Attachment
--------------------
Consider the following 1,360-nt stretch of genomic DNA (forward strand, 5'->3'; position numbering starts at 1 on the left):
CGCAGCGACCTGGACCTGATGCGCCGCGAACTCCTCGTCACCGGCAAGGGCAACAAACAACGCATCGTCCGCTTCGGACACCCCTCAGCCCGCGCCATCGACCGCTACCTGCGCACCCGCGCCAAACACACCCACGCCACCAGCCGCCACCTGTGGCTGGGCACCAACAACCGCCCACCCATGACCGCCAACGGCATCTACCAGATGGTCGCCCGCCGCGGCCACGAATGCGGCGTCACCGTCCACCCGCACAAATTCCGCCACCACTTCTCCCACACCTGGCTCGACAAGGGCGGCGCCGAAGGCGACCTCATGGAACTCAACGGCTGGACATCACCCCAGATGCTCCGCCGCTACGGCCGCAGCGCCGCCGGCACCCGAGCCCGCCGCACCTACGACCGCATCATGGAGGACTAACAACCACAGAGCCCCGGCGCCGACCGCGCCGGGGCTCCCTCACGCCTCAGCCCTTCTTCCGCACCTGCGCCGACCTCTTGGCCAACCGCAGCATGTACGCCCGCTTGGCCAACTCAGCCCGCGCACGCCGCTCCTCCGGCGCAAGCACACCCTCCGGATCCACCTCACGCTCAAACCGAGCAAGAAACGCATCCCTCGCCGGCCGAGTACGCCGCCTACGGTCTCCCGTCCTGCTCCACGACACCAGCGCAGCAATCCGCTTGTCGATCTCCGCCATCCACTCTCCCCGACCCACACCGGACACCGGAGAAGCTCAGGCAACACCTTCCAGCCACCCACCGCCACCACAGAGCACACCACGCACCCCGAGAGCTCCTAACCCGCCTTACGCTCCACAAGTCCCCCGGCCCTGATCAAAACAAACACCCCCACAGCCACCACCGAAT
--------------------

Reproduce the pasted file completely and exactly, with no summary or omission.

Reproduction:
Consider the following 1,360-nt stretch of genomic DNA (forward strand, 5'->3'; position numbering starts at 1 on the left):
CGCAGCGACCTGGACCTGATGCGCCGCGAACTCCTCGTCACCGGCAAGGGCAACAAACAACGCATCGTCCGCTTCGGACACCCCTCAGCCCGCGCCATCGACCGCTACCTGCGCACCCGCGCCAAACACACCCACGCCACCAGCCGCCACCTGTGGCTGGGCACCAACAACCGCCCACCCATGACCGCCAACGGCATCTACCAGATGGTCGCCCGCCGCGGCCACGAATGCGGCGTCACCGTCCACCCGCACAAATTCCGCCACCACTTCTCCCACACCTGGCTCGACAAGGGCGGCGCCGAAGGCGACCTCATGGAACTCAACGGCTGGACATCACCCCAGATGCTCCGCCGCTACGGCCGCAGCGCCGCCGGCACCCGAGCCCGCCGCACCTACGACCGCATCATGGAGGACTAACAACCACAGAGCCCCGGCGCCGACCGCGCCGGGGCTCCCTCACGCCTCAGCCCTTCTTCCGCACCTGCGCCGACCTCTTGGCCAACCGCAGCATGTACGCCCGCTTGGCCAACTCAGCCCGCGCACGCCGCTCCTCCGGCGCAAGCACACCCTCCGGATCCACCTCACGCTCAAACCGAGCAAGAAACGCATCCCTCGCCGGCCGAGTACGCCGCCTACGGTCTCCCGTCCTGCTCCACGACACCAGCGCAGCAATCCGCTTGTCGATCTCCGCCATCCACTCTCCCCGACCCACACCGGACACCGGAGAAGCTCAGGCAACACCTTCCAGCCACCCACCGCCACCACAGAGCACACCACGCACCCCGAGAGCTCCTAACCCGCCTTACGCTCCACAAGTCCCCCGGCCCTGATCAAAACAAACACCCCCACAGCCACCACCGAAT